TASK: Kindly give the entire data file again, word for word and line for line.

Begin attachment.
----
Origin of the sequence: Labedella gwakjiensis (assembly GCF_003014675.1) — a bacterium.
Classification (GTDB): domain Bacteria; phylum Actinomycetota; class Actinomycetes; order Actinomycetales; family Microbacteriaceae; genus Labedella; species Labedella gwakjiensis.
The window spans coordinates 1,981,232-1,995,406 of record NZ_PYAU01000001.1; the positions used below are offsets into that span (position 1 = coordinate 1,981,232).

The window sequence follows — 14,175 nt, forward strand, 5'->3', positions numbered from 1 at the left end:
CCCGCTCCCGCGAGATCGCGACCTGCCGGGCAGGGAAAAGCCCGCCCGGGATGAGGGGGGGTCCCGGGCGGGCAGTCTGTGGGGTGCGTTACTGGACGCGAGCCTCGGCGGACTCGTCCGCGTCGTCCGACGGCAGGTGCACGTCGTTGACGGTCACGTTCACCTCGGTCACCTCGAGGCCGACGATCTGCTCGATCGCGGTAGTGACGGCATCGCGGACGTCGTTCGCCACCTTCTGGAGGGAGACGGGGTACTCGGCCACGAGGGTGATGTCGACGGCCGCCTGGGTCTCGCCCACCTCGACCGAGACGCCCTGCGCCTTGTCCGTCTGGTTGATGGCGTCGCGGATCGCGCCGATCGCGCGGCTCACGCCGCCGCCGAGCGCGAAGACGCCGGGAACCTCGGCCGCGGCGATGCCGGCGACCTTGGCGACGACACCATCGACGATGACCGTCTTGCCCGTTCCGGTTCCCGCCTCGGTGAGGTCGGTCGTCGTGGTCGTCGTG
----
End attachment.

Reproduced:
Origin of the sequence: Labedella gwakjiensis (assembly GCF_003014675.1) — a bacterium.
Classification (GTDB): domain Bacteria; phylum Actinomycetota; class Actinomycetes; order Actinomycetales; family Microbacteriaceae; genus Labedella; species Labedella gwakjiensis.
The window spans coordinates 1,981,232-1,995,406 of record NZ_PYAU01000001.1; the positions used below are offsets into that span (position 1 = coordinate 1,981,232).

The window sequence follows — 14,175 nt, forward strand, 5'->3', positions numbered from 1 at the left end:
CCCGCTCCCGCGAGATCGCGACCTGCCGGGCAGGGAAAAGCCCGCCCGGGATGAGGGGGGGTCCCGGGCGGGCAGTCTGTGGGGTGCGTTACTGGACGCGAGCCTCGGCGGACTCGTCCGCGTCGTCCGACGGCAGGTGCACGTCGTTGACGGTCACGTTCACCTCGGTCACCTCGAGGCCGACGATCTGCTCGATCGCGGTAGTGACGGCATCGCGGACGTCGTTCGCCACCTTCTGGAGGGAGACGGGGTACTCGGCCACGAGGGTGATGTCGACGGCCGCCTGGGTCTCGCCCACCTCGACCGAGACGCCCTGCGCCTTGTCCGTCTGGTTGATGGCGTCGCGGATCGCGCCGATCGCGCGGCTCACGCCGCCGCCGAGCGCGAAGACGCCGGGAACCTCGGCCGCGGCGATGCCGGCGACCTTGGCGACGACACCATCGACGATGACCGTCTTGCCCGTTCCGGTTCCCGCCTCGGTGAGGTCGGTCGTCGTGGTCGTCGTG